CARACAS, Venezuela

Venezuela on Thursday celebrated the 200th anniversary of the Battle of Carabobo, the most important battle of the Venezuelan War of Independence against the Spanish crown. 

Every year, the Venezuelan government and military mark the anniversary by holding a parade in the state where the historic battle took place, Carabobo.

Also called “Army Day” in Venezuela, the event includes statements from the country’s president and minister of defense.

President Nicolas Maduro addressed the nation from the Caracas. He stayed in the capital to lead a summit of the Bolivarian Alliance for the Peoples of Our America (ALBA), which was organized to celebrate the occasion.

Several heads of state were present at the summit including Bolivian President Luis Arce, Dominica’s Prime Minister Roosevelt Skerrit, and his counterpart from Saint Vincent and the Grenadines, Ralph Gonsalves.

Ecuador’s former President Rafael Correa and his counterpart from Bolivia, Evo Morales, were also at the summit.

In a televised address to the nation, Maduro declared that just like 200 years ago, Venezuelans “are standing, today more rebellious than ever, more revolutionary than ever, free, sovereign and independent.”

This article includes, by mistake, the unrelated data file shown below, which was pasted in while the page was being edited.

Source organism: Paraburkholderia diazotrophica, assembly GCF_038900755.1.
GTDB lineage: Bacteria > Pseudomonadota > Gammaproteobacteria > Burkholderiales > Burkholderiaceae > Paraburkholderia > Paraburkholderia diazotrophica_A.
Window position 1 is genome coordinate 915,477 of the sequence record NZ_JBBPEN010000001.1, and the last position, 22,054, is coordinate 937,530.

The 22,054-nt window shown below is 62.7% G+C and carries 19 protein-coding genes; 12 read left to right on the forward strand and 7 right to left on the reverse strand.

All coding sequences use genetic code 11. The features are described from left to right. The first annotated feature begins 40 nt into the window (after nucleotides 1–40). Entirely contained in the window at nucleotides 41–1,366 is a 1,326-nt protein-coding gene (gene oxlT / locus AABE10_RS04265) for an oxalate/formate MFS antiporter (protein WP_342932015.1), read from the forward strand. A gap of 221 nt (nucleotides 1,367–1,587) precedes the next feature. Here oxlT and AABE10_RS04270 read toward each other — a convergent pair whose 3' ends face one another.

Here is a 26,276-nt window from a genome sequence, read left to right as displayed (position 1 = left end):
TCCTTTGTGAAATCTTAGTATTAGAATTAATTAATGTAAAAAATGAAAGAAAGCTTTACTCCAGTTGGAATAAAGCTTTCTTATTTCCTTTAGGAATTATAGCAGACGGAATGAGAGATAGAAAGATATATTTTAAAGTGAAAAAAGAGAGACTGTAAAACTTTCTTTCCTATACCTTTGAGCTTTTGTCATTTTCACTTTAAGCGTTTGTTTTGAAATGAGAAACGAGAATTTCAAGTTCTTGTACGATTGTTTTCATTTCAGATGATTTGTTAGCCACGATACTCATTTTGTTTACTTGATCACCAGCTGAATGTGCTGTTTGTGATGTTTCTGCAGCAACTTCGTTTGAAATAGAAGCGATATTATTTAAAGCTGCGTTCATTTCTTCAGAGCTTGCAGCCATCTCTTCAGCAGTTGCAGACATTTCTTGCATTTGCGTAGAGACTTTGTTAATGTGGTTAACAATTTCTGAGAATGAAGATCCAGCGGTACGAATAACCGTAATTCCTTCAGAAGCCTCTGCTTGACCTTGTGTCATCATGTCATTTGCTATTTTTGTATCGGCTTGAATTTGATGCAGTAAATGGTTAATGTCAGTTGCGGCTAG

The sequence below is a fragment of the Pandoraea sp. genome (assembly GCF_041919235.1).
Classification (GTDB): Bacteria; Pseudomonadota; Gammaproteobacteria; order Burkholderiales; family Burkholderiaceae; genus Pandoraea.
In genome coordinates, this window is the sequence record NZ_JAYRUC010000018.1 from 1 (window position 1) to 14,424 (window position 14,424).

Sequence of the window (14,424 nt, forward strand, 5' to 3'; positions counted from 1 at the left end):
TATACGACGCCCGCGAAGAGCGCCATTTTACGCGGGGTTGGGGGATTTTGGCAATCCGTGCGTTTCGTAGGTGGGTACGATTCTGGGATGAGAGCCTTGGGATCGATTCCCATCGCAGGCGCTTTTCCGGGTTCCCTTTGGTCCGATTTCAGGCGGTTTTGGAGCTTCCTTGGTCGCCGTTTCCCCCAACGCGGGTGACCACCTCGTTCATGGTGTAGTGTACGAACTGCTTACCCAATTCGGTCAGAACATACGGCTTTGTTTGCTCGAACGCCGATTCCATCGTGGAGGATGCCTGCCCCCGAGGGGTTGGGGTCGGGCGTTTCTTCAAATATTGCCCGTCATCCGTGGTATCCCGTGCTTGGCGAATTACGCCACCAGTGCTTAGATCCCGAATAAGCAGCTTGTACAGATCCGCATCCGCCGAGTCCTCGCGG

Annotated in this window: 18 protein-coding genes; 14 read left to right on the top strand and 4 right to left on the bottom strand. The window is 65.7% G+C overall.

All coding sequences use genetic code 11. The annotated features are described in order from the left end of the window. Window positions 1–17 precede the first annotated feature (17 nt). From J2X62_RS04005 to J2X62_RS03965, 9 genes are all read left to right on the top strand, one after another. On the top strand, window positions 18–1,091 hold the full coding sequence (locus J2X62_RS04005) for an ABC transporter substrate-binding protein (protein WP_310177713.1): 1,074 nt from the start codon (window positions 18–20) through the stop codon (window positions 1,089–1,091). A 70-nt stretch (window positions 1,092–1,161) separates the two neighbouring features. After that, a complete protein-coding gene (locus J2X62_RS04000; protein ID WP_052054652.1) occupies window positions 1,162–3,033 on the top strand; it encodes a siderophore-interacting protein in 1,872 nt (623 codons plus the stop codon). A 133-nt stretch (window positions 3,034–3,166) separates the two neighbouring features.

“The sacrifice and heroism of the patriot army that conquered the glory of Carabobo is still in force 200 years later, burning like a sacred flame and guiding the men and women of arms who defend the freedom and peace of the homeland,” he said.

In Carabobo, Venezuelan Defense Minister Vladimir Padrino Lopez also made a statement on national television. He was accompanied by Venezuela’s Operational Strategic Commander, Remigio Ceballos.

“We will never bow our heads before any empire again. On this very battlefield, we ratify it. We see a political battle for freedom. That is the way: true freedom and not submission,” Padrino Lopez said.

On Wednesday, Padrino Lopez said this occasion made him realize that Venezuela is fighting another Battle of Carabobo, 200 years later.

He was referring to Venezuela’s tense relationship with the US.

“Yesterday, Major General Félix Osorio asked himself: Are we fighting a third Battle of Carabobo?…I would dare to say so,” he said.

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